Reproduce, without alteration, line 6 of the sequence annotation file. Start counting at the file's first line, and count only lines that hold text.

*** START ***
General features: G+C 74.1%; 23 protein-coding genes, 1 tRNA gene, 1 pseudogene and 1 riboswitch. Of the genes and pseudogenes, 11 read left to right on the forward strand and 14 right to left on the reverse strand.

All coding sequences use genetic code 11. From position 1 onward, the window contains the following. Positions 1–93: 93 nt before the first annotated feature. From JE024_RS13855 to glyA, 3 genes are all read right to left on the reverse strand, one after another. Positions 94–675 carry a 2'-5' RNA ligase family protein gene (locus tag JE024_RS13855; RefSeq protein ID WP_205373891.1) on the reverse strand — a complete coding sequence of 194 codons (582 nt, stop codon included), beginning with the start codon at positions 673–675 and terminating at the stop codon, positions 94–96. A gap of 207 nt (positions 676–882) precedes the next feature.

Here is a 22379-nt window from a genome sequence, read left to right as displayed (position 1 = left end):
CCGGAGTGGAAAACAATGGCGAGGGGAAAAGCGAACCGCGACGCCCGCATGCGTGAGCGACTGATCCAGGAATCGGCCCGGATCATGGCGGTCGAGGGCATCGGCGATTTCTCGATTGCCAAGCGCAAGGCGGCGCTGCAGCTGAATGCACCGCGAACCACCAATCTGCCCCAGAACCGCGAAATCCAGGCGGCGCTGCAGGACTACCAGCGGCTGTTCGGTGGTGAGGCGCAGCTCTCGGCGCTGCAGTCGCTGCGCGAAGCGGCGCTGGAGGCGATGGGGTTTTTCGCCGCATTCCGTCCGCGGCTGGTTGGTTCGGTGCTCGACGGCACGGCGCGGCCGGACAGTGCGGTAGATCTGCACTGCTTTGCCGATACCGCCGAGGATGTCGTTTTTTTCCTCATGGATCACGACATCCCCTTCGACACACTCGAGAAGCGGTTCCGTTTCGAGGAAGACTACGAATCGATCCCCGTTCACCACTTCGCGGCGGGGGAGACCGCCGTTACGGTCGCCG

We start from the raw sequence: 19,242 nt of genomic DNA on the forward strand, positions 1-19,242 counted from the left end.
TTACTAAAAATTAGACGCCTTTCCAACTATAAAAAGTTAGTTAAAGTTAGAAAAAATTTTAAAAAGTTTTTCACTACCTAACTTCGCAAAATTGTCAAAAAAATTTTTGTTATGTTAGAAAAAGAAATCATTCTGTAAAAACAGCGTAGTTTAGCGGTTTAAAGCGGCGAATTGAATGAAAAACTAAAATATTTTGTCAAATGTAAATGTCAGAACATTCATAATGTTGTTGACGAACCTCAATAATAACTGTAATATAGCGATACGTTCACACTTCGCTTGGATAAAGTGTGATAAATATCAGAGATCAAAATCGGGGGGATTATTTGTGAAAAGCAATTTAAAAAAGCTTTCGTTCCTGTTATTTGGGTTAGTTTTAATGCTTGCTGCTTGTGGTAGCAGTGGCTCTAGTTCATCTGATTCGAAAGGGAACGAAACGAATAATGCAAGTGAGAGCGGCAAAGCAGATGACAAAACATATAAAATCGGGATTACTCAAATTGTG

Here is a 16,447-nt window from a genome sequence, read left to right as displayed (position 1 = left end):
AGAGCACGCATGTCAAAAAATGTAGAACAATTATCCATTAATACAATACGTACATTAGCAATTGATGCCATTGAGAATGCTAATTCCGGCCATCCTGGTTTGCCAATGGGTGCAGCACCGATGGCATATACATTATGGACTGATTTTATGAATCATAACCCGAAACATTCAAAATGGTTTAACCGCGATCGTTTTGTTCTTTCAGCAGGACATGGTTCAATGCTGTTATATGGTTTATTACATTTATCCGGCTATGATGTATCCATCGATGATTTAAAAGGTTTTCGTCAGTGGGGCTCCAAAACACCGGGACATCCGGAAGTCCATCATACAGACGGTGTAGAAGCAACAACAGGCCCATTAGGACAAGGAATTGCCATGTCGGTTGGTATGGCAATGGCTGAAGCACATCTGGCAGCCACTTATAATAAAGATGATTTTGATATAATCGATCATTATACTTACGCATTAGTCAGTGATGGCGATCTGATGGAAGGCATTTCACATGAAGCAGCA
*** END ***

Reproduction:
TTACTAAAAATTAGACGCCTTTCCAACTATAAAAAGTTAGTTAAAGTTAGAAAAAATTTTAAAAAGTTTTTCACTACCTAACTTCGCAAAATTGTCAAAAAAATTTTTGTTATGTTAGAAAAAGAAATCATTCTGTAAAAACAGCGTAGTTTAGCGGTTTAAAGCGGCGAATTGAATGAAAAACTAAAATATTTTGTCAAATGTAAATGTCAGAACATTCATAATGTTGTTGACGAACCTCAATAATAACTGTAATATAGCGATACGTTCACACTTCGCTTGGATAAAGTGTGATAAATATCAGAGATCAAAATCGGGGGGATTATTTGTGAAAAGCAATTTAAAAAAGCTTTCGTTCCTGTTATTTGGGTTAGTTTTAATGCTTGCTGCTTGTGGTAGCAGTGGCTCTAGTTCATCTGATTCGAAAGGGAACGAAACGAATAATGCAAGTGAGAGCGGCAAAGCAGATGACAAAACATATAAAATCGGGATTACTCAAATTGTG